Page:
A number of Federal Reserve officials in October felt the U.S. central bank would need to step up asset purchases in 2013 to fill the gap when Operation Twist expires, according to minutes released on Wednesday that hardened expectations the Fed will take such a decision next month.
The minutes of the U.S. central bank's policy meeting last month also showed that officials looked favou rably on the idea of adopting unemployment and inflation "thresholds" to guide expectations about when they would eventually raise interest rates, but felt this needed more work.
Under the program dubbed Operation Twist, the Fed has been selling short-term securities to buy $45-billion (U.S.) in longer-term debt every month to push down long-term borrowing costs. The program is slated to expire at year end.
"A number of participants indicated that additional asset purchases would likely be appropriate next year after the conclusion of the maturity extension program in order to achieve a substantial improvement in the labor market," the Fed said in the minutes of the Oct. 23-24 policy meeting.
Wall Street traders had already expected the central bank to replace Operation Twist in 2013, and analysts said the minutes simply provided another reason to expect a decision to do so at the Fed's next meeting, on Dec. 11-12.
"This reference underscores the dovish bias at the Fed, and it reinforces our base-case expectation for the Fed to continue its current Operation Twist Treasury purchase profile beyond December," Millan Mulraine, senior U.S. macro strategist at TD Securities in New York, wrote in a note to clients.
In addition to Operation Twist, the Fed is purchasing $40-billion in mortgage-backed securities each month in its third and latest round of quantitative easing, dubbed QE3.
Unlike Twist, which swaps short-term debt with long-term debt, QE 3 expands the Fed's balance sheet. Most analysts expect any Twist replacement would do the same.
The Fed has turned to asset purchases and balance sheet management techniques to try to give the U.S. recovery an extra push since its main tool for influencing the economy – the overnight federal funds rate – was dropped to near zero in 2008.
With the jobless rate at a lofty 7.9 per cent, the Fed has said it would employ its tools until the labor market improves substantially, and it has pledged to keep an easy policy in place even after the recovery gains traction.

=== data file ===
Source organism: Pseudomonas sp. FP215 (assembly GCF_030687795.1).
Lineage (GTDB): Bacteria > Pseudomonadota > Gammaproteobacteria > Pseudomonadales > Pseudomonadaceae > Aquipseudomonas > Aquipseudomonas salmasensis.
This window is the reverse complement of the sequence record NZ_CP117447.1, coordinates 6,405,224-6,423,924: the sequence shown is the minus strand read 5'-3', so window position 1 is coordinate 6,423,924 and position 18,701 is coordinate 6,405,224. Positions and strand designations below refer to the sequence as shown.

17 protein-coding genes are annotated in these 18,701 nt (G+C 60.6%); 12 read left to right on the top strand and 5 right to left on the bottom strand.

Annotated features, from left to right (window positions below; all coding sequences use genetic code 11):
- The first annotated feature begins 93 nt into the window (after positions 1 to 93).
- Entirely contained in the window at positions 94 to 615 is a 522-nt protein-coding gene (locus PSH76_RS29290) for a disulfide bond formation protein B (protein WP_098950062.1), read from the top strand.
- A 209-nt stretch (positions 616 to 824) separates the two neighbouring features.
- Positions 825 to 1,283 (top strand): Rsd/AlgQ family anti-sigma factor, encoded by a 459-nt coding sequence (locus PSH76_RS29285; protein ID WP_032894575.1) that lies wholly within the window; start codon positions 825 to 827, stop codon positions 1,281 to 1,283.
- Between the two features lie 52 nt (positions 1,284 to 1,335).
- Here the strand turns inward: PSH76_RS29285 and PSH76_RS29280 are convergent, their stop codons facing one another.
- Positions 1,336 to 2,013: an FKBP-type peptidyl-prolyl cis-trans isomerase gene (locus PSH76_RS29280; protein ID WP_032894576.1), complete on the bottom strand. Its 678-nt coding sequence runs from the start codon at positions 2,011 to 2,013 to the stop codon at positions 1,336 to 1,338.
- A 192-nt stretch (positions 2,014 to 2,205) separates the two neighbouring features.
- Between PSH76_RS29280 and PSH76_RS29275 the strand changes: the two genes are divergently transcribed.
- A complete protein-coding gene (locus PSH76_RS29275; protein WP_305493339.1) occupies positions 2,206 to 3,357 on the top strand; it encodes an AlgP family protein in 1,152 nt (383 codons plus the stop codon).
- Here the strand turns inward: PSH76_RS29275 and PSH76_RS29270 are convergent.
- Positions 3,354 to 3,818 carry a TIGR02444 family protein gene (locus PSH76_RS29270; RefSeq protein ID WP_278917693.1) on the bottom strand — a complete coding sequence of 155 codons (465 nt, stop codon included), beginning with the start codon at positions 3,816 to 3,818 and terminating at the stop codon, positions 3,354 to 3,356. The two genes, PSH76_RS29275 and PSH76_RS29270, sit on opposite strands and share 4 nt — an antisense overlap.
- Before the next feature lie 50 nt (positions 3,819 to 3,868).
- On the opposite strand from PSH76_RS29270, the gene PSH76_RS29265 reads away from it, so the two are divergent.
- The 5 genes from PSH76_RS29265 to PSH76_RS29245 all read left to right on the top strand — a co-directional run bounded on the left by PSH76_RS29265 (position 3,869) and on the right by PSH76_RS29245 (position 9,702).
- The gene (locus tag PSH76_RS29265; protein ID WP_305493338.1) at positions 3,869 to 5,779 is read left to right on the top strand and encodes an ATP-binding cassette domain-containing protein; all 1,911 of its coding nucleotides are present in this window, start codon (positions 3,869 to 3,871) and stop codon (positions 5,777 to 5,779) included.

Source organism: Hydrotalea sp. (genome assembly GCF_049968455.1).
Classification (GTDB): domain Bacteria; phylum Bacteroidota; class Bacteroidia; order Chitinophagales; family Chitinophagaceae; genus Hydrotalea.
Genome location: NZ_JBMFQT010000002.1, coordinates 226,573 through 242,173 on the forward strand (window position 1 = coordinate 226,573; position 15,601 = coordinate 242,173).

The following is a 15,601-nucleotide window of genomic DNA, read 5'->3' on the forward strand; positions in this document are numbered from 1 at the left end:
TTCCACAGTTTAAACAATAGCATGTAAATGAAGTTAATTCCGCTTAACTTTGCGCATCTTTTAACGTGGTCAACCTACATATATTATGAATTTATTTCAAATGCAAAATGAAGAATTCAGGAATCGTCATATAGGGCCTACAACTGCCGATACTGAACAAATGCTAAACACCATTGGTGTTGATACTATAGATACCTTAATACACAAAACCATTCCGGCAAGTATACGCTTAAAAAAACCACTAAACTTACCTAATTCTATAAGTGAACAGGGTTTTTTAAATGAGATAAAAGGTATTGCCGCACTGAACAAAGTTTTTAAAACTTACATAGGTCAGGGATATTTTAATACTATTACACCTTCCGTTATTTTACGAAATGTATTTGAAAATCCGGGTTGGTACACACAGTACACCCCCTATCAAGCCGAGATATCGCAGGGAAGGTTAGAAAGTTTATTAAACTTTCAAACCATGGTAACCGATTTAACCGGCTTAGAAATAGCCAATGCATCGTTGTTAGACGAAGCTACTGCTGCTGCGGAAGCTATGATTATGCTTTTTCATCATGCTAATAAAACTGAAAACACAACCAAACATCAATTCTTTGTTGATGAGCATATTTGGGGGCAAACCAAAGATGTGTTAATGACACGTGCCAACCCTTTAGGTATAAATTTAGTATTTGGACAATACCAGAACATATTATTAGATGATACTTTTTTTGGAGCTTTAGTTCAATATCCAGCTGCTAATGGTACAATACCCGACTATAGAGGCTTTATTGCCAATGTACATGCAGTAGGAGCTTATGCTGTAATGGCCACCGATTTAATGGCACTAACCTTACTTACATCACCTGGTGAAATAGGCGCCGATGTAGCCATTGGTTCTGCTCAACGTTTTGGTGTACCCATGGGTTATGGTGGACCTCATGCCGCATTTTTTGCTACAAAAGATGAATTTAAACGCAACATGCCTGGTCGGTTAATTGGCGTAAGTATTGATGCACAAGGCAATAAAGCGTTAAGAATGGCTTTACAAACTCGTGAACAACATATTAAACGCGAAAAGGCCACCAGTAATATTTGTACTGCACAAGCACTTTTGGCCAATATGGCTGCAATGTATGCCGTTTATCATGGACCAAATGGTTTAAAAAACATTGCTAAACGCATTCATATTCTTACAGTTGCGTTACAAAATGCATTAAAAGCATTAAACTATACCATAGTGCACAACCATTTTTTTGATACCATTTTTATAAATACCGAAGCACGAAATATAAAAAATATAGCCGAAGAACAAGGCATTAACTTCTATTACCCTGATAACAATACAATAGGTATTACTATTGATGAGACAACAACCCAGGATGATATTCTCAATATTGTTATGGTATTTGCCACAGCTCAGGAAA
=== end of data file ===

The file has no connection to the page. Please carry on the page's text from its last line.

Fed vice-chair Janet Yellen on Tuesday delivered a reminder of the central bank's pro-growth tilt, saying that an optimal path for policy indicated rates remaining near zero until early 2016. .
At the Fed's October meeting, the chief of the Richmond Federal Reserve Bank, Jeffrey Lacker, was the only policymaker to vote against the decision to continue with monthly purchases of mortgage-related debt. But the minutes made clear he was not the only official worried about the Fed's aggressive actions.
"Several participants questioned the effectiveness of the current purchases or whether a continuation of them would be warranted if the recent moderate pace of economic recovery were sustained," the minutes said.
The Fed has said it expects to hold rates near zero until at least mid-2015, but several officials have suggested replacing this calendar commitment with a set of economic variables, or thresholds, that would signal when the time to raise rates was drawing near.
"Many participants were of the view that adopting quantitative thresholds could, under the right conditions, help the committee more clearly communicate its thinking about how the likely timing of an eventual increase in the federal funds rate would shift in response to unanticipated changes in economic conditions and the outlook," the Fed said.
However, it said a number of other officials believed a qualitative description of what was driving the Fed's thinking could be even more informative.
Ms. Yellen, in her speech on Tuesday, said she strongly supported the idea of coming up with numerical guidelines. While her influential backing showed the seriousness with which the Fed was pursuing the idea, the minutes made plain that more work was needed.
"Participants generally agreed that the [policy] committee would need to resolve a number of practical issues before deciding whether to adopt quantitative thresholds," the minutes said.
Fed chairman Ben Bernanke told staff to do more work on the proposal.